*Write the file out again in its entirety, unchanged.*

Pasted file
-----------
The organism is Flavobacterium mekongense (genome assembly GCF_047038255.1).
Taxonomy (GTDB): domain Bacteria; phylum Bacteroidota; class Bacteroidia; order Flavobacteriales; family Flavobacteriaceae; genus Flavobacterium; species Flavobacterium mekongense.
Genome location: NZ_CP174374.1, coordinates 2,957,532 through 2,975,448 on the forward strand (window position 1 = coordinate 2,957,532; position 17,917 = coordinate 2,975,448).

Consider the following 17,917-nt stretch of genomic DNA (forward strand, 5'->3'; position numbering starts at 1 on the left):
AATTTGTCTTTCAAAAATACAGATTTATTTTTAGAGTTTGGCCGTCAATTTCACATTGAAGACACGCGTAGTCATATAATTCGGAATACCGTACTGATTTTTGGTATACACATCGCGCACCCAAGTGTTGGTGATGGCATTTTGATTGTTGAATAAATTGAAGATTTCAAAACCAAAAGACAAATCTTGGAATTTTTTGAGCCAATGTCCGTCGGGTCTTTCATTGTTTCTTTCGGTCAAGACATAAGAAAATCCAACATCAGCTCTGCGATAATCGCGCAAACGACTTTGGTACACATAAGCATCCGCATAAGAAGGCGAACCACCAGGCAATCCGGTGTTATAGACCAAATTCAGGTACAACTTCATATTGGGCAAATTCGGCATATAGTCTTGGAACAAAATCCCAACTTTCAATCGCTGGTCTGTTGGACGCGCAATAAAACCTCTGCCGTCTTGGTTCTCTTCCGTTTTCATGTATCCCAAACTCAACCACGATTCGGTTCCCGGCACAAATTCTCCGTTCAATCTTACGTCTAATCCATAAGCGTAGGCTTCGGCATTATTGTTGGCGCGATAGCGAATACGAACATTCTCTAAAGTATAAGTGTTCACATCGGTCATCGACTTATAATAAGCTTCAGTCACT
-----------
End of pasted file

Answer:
The organism is Flavobacterium mekongense (genome assembly GCF_047038255.1).
Taxonomy (GTDB): domain Bacteria; phylum Bacteroidota; class Bacteroidia; order Flavobacteriales; family Flavobacteriaceae; genus Flavobacterium; species Flavobacterium mekongense.
Genome location: NZ_CP174374.1, coordinates 2,957,532 through 2,975,448 on the forward strand (window position 1 = coordinate 2,957,532; position 17,917 = coordinate 2,975,448).

Consider the following 17,917-nt stretch of genomic DNA (forward strand, 5'->3'; position numbering starts at 1 on the left):
AATTTGTCTTTCAAAAATACAGATTTATTTTTAGAGTTTGGCCGTCAATTTCACATTGAAGACACGCGTAGTCATATAATTCGGAATACCGTACTGATTTTTGGTATACACATCGCGCACCCAAGTGTTGGTGATGGCATTTTGATTGTTGAATAAATTGAAGATTTCAAAACCAAAAGACAAATCTTGGAATTTTTTGAGCCAATGTCCGTCGGGTCTTTCATTGTTTCTTTCGGTCAAGACATAAGAAAATCCAACATCAGCTCTGCGATAATCGCGCAAACGACTTTGGTACACATAAGCATCCGCATAAGAAGGCGAACCACCAGGCAATCCGGTGTTATAGACCAAATTCAGGTACAACTTCATATTGGGCAAATTCGGCATATAGTCTTGGAACAAAATCCCAACTTTCAATCGCTGGTCTGTTGGACGCGCAATAAAACCTCTGCCGTCTTGGTTCTCTTCCGTTTTCATGTATCCCAAACTCAACCACGATTCGGTTCCCGGCACAAATTCTCCGTTCAATCTTACGTCTAATCCATAAGCGTAGGCTTCGGCATTATTGTTGGCGCGATAGCGAATACGAACATTCTCTAAAGTATAAGTGTTCACATCGGTCATCGACTTATAATAAGCTTCAGTCACT